Sometimes we do not know if a relationship is heading into codependence. All my codependent relationships did not start out that way, but over time, I became the rescuer. Maybe the person didn’t need my rescuing; but I recast the relationship into that, and I was always available. Am I to blame? Was that person? Does it matter?
If you are stuck right now in a relationship that drains you, and you want to help but you feel guilty about limiting the help or even walking away, this questionnaire is for you.
A Journal and Honesty
So, spend some time in prayer and then under the Spirit’s guidance, write the answers honestly in your journal. There is no need to blame yourself or the other person. What you do now is important to your healing as a CoDeWo (Codependent Woman).
Please write out your answers. If you just glance over the questions, and tally the answers in your head, you won’t really see the larger picture. The larger picture is this: You may be drawing your identity from how you help others, rather than seeing yourself as a child of God.
It is not selfish or unkind to evaluate the person seeking your help. Asking these questions are not meant to be dismissive or insensitive to others. It is a kind of self-care.
Think of it this way: Which would you rather have fighting a war on your behalf? A happy friendly soldier who goes into battle with a t-shirt and flip flops or a soldier who is dressed, prepared and knows what he is up against?
The first soldier isn’t coming home, sorry to say.
The second one will live to serve his country another day.
Here we go. Being prepared is not selfish. It is self-care.
Section A: The Person I Seek To Rescue
1. Am I always available, but my friend is not, unless she has a crisis, then she has all the time in the world to tell me about all her woes?
2. Is there a person behind my friend who will veto all of our discussions, so nothing really changes? She will return to the same problems over and over, because she is codependent to another person who has way more power in the relationship than she does, and refuses to change. Is your friendship based on helping her manage this imbalance of power with the other person, and because she is stuck, so are you?
3. Are you helping your friend do things she could do for herself? Why won’t she do them then? Do you step in and take them over?
4. Are you helping your friend do things others could assist her with, but she says they won’t help her? Why won’t they help her? Do you then step in and save the day?
5. Do you know all about your friend, her history, her family, and yet she knows very little of yours—because she’s never really asked—and has no real interest in learning about you?
6. Is the friendship based on you meeting her needs and when you are unavailable to do so, even if you have a good reason, you receive a frosty response, and not an “OK, we can do this later” kind of response?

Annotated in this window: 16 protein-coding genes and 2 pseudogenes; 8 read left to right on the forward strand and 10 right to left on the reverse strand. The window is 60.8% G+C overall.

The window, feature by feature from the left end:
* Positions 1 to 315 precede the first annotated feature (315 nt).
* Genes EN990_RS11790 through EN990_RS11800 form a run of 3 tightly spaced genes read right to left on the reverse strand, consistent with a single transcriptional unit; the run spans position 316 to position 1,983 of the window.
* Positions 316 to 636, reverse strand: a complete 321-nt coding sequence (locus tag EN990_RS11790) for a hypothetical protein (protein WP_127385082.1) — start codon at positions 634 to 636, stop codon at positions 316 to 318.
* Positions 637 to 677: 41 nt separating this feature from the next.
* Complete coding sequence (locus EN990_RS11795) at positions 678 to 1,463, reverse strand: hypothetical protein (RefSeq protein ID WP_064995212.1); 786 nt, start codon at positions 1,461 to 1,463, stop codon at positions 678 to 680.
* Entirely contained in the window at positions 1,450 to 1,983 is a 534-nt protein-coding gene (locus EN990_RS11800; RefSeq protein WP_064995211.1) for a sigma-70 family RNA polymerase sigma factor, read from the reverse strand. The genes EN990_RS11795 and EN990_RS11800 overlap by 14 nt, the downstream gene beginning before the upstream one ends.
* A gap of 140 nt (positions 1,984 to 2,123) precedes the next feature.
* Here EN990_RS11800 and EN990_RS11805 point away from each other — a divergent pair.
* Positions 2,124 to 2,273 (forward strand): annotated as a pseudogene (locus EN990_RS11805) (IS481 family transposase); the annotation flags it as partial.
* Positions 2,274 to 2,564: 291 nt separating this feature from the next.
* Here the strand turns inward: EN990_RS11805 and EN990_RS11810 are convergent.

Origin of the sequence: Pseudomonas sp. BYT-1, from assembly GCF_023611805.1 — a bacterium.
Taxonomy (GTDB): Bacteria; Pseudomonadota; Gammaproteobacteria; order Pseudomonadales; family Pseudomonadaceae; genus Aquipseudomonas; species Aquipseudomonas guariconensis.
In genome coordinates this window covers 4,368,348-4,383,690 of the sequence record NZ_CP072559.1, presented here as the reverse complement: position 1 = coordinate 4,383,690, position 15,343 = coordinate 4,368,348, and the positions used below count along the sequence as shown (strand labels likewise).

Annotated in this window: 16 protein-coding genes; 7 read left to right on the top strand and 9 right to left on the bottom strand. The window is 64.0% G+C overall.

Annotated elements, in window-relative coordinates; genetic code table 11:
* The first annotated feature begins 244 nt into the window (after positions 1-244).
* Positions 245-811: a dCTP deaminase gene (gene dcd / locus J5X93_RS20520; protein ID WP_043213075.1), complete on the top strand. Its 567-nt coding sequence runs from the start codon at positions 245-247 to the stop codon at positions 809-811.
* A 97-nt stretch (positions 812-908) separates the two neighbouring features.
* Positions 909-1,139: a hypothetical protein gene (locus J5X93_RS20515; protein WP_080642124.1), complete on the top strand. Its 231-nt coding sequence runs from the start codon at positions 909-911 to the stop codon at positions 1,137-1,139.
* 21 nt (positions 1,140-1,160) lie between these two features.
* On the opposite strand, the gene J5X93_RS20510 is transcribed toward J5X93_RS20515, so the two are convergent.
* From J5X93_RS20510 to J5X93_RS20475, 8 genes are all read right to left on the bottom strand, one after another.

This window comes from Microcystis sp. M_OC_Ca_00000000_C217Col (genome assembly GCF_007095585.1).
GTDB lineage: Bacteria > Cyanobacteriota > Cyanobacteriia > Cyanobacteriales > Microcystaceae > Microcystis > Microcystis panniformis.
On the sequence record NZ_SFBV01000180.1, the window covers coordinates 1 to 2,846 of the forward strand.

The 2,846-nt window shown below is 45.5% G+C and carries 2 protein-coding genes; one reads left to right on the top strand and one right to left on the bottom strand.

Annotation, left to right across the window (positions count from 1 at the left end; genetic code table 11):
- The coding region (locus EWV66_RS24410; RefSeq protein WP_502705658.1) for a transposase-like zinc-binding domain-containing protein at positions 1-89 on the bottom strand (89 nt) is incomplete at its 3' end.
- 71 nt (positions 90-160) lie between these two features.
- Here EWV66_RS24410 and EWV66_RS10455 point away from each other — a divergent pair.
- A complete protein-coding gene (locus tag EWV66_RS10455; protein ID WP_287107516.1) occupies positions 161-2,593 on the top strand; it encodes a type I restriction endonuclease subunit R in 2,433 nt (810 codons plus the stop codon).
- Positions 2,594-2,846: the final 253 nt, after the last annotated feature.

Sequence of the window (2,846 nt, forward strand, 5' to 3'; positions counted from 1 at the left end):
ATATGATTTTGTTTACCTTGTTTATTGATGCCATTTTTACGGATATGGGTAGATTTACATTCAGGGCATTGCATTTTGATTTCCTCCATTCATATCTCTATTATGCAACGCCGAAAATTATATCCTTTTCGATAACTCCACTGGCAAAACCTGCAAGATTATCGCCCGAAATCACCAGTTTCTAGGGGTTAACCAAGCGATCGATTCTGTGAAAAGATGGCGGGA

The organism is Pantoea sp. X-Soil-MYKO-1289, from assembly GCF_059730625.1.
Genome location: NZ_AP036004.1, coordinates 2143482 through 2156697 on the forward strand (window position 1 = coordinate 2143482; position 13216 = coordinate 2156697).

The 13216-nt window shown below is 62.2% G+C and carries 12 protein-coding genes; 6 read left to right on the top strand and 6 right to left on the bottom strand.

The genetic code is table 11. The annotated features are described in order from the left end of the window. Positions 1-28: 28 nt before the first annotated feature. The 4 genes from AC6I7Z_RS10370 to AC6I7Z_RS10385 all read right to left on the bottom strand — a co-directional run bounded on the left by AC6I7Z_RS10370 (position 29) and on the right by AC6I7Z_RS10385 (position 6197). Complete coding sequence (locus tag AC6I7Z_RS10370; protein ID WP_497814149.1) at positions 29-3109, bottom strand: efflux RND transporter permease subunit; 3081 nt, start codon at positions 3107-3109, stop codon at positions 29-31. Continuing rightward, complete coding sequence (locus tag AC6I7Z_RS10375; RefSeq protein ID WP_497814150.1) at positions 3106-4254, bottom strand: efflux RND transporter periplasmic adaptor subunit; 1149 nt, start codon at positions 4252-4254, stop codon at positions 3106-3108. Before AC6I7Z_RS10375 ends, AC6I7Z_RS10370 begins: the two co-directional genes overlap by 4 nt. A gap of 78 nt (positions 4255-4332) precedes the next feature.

7. Do you sense that your friend doesn’t really want to change her situation, for it will demand some significant changes on her part and some hard decision making? That she may have to confront herself and the poor decisions she is making? Or she may have to face those people she is being codependent to, and face their wrath? In other words, she would rather just unload on you than face the real reasons she is so unhappy?
8. Does your friend seem to flourish in chaos and has a spiritual pride that says that personal chaos really is a kind of special testing from God? Does she view her “testing” as making her superior to her other brothers and sisters?
9. Does she monopolize your time? Even when you make it clear you must go, does she continues talking, because she is not done yet?
Section B: You
1. Do you feel needed when you help your friend, because you can dispense spiritual wisdom and guidance—whether she follows it or not?
2. Do you derive spiritual pride from being the “only one” who can help her, and that no one else understands her the way you do?
3. Do you feel anxious, upset, or nervous when you think about her situation, as if her problems are your problems?
4. When your time is over with your friend, do you feel emotionally drained by your interaction with her?
5. Do you feel trapped? Do you feel that there is no way to extricate yourself from this situation without hurting her, so you stay, even if you are exhausted by the friendship?
6. Are you worried that if you speak truth into the situation, you risk her anger, her disapproval, and you will hurt or offend her? You are worried that your faith will be questioned, because she will think you are uncaring or cruel?
7. Do you worry about what others will say if you remove yourself from the relationship?
8. Do you resent others for not standing by you to help you as you help her? In other words, do other people walk away, leaving you feel more and more trapped?
9. Do you worry about her life, ponder solutions and look forward to the next “fix-it” session so you can share all the new revelations you’ve had?
10. Do you feel guilty for all the good things and people in your life, and that guilt motivates you to help her, so she can enjoy life like you do?
11. Do you let other relationships go, such as family and close friends, because you spend so much time rescuing this person? Do you feel angry when they point out you do not have time for them?
12. Do you ever wonder why does serving Jesus make you feel so miserable, especially when no one around you ever seems to change?
13. Do you sometimes question this whole “serve the Lord” thing and wonder what the truth really is?
These questions are not intended in any way to make you feel condemned. They are based on real experiences that I have had and have felt; I hope they have opened up your mind and heart to thinking about your efforts in a new way.
The next chapter reviews 1 Corinthians 10:13. That verse has the word "exit" in it. God does call us out of our situations and then shows us the way out.